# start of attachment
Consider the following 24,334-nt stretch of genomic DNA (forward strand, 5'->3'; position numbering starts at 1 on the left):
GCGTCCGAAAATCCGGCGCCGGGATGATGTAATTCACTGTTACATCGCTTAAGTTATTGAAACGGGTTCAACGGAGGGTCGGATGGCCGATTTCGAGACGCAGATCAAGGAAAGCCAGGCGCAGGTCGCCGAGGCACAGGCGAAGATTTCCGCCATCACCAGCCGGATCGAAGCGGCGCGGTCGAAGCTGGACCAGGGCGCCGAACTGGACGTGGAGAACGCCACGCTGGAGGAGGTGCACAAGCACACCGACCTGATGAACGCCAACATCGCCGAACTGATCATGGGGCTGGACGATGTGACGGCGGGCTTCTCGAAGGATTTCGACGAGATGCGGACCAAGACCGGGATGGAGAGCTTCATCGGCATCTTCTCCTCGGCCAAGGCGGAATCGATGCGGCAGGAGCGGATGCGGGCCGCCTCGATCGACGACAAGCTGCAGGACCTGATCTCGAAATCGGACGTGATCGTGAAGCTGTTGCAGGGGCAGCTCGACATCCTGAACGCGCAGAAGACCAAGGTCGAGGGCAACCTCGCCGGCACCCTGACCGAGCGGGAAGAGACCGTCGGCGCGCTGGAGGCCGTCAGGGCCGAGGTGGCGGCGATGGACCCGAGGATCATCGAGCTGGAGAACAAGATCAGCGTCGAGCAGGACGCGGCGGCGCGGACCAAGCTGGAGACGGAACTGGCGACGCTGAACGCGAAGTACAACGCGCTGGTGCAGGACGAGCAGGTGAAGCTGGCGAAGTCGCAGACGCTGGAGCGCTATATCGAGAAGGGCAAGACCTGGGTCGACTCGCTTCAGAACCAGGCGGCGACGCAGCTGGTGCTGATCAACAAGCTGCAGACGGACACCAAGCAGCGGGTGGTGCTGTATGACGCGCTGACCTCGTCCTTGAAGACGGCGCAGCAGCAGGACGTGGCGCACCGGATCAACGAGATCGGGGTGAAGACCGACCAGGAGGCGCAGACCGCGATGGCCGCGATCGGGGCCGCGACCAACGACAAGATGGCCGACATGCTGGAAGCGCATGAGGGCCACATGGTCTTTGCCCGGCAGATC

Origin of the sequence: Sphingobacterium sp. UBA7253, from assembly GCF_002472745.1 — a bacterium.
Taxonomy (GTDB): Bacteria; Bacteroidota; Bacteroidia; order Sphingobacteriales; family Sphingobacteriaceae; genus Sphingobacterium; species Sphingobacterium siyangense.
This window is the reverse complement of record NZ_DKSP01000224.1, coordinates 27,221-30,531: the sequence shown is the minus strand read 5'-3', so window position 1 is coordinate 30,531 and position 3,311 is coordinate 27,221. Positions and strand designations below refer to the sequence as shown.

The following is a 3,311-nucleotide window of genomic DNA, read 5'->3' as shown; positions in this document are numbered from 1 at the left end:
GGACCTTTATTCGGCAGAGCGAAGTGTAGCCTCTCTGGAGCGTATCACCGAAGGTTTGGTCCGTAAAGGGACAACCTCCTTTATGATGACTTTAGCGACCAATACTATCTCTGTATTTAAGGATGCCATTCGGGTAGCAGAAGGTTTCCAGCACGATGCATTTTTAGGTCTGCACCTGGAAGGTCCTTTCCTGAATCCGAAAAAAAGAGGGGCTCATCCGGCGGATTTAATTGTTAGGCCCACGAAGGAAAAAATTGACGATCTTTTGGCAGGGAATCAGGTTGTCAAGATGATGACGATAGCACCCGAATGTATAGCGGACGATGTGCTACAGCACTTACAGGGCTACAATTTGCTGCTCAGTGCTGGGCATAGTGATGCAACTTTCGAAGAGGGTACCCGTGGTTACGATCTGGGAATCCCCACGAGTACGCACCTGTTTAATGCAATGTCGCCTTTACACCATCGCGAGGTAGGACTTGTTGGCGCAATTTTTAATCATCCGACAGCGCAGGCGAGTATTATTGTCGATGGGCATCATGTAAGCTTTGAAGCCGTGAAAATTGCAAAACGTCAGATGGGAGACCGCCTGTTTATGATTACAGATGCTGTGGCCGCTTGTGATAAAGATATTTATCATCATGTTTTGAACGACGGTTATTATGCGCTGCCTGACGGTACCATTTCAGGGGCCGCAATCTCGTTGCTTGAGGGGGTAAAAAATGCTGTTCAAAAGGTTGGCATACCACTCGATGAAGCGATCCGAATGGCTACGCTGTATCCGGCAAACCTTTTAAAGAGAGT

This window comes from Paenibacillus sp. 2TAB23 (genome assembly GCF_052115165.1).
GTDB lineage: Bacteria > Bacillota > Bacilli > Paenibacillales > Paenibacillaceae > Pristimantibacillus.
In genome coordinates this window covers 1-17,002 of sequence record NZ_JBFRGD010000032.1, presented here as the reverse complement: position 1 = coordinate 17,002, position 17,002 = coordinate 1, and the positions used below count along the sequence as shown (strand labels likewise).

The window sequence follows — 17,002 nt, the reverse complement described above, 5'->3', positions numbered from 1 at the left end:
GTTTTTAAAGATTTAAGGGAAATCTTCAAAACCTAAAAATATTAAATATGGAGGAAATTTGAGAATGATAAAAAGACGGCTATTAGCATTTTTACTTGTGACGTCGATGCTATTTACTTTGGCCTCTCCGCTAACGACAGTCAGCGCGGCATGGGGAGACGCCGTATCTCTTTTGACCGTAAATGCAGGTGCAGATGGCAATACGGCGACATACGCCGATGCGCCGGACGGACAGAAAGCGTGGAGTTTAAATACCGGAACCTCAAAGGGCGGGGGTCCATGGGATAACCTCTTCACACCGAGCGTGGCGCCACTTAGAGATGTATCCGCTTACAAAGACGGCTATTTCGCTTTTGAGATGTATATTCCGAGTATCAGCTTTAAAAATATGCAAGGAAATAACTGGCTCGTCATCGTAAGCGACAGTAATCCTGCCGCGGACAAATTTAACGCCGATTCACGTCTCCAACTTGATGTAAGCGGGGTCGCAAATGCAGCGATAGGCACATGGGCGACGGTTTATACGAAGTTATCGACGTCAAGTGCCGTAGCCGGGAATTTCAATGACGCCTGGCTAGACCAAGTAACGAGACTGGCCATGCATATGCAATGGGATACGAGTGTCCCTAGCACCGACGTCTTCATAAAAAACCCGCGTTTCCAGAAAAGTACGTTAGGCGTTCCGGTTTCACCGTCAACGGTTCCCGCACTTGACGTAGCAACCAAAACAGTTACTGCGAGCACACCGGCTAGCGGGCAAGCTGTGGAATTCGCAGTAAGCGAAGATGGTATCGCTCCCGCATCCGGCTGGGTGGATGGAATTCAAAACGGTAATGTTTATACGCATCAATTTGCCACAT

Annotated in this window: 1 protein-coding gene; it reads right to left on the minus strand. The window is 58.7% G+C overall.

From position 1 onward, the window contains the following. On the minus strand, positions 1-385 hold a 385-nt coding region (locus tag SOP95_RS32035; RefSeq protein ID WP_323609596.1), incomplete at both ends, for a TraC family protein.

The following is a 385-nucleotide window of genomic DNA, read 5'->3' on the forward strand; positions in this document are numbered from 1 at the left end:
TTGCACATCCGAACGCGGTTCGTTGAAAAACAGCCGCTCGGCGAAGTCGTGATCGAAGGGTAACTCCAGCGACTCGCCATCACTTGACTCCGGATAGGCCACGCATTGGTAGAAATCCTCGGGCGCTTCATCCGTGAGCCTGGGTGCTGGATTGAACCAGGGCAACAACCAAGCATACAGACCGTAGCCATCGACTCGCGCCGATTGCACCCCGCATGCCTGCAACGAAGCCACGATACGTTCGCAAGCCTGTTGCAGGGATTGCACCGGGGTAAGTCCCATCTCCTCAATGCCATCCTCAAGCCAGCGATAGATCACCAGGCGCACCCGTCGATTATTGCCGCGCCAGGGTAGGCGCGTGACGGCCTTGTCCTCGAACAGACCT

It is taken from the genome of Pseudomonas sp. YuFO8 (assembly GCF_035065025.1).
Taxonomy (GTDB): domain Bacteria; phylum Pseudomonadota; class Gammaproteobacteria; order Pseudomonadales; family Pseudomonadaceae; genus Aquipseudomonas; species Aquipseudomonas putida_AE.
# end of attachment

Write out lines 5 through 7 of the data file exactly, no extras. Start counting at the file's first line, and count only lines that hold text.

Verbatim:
This window is the reverse complement of record NZ_DKSP01000224.1, coordinates 27,221-30,531: the sequence shown is the minus strand read 5'-3', so window position 1 is coordinate 30,531 and position 3,311 is coordinate 27,221. Positions and strand designations below refer to the sequence as shown.

The following is a 3,311-nucleotide window of genomic DNA, read 5'->3' as shown; positions in this document are numbered from 1 at the left end:
GGACCTTTATTCGGCAGAGCGAAGTGTAGCCTCTCTGGAGCGTATCACCGAAGGTTTGGTCCGTAAAGGGACAACCTCCTTTATGATGACTTTAGCGACCAATACTATCTCTGTATTTAAGGATGCCATTCGGGTAGCAGAAGGTTTCCAGCACGATGCATTTTTAGGTCTGCACCTGGAAGGTCCTTTCCTGAATCCGAAAAAAAGAGGGGCTCATCCGGCGGATTTAATTGTTAGGCCCACGAAGGAAAAAATTGACGATCTTTTGGCAGGGAATCAGGTTGTCAAGATGATGACGATAGCACCCGAATGTATAGCGGACGATGTGCTACAGCACTTACAGGGCTACAATTTGCTGCTCAGTGCTGGGCATAGTGATGCAACTTTCGAAGAGGGTACCCGTGGTTACGATCTGGGAATCCCCACGAGTACGCACCTGTTTAATGCAATGTCGCCTTTACACCATCGCGAGGTAGGACTTGTTGGCGCAATTTTTAATCATCCGACAGCGCAGGCGAGTATTATTGTCGATGGGCATCATGTAAGCTTTGAAGCCGTGAAAATTGCAAAACGTCAGATGGGAGACCGCCTGTTTATGATTACAGATGCTGTGGCCGCTTGTGATAAAGATATTTATCATCATGTTTTGAACGACGGTTATTATGCGCTGCCTGACGGTACCATTTCAGGGGCCGCAATCTCGTTGCTTGAGGGGGTAAAAAATGCTGTTCAAAAGGTTGGCATACCACTCGATGAAGCGATCCGAATGGCTACGCTGTATCCGGCAAACCTTTTAAAGAGAGT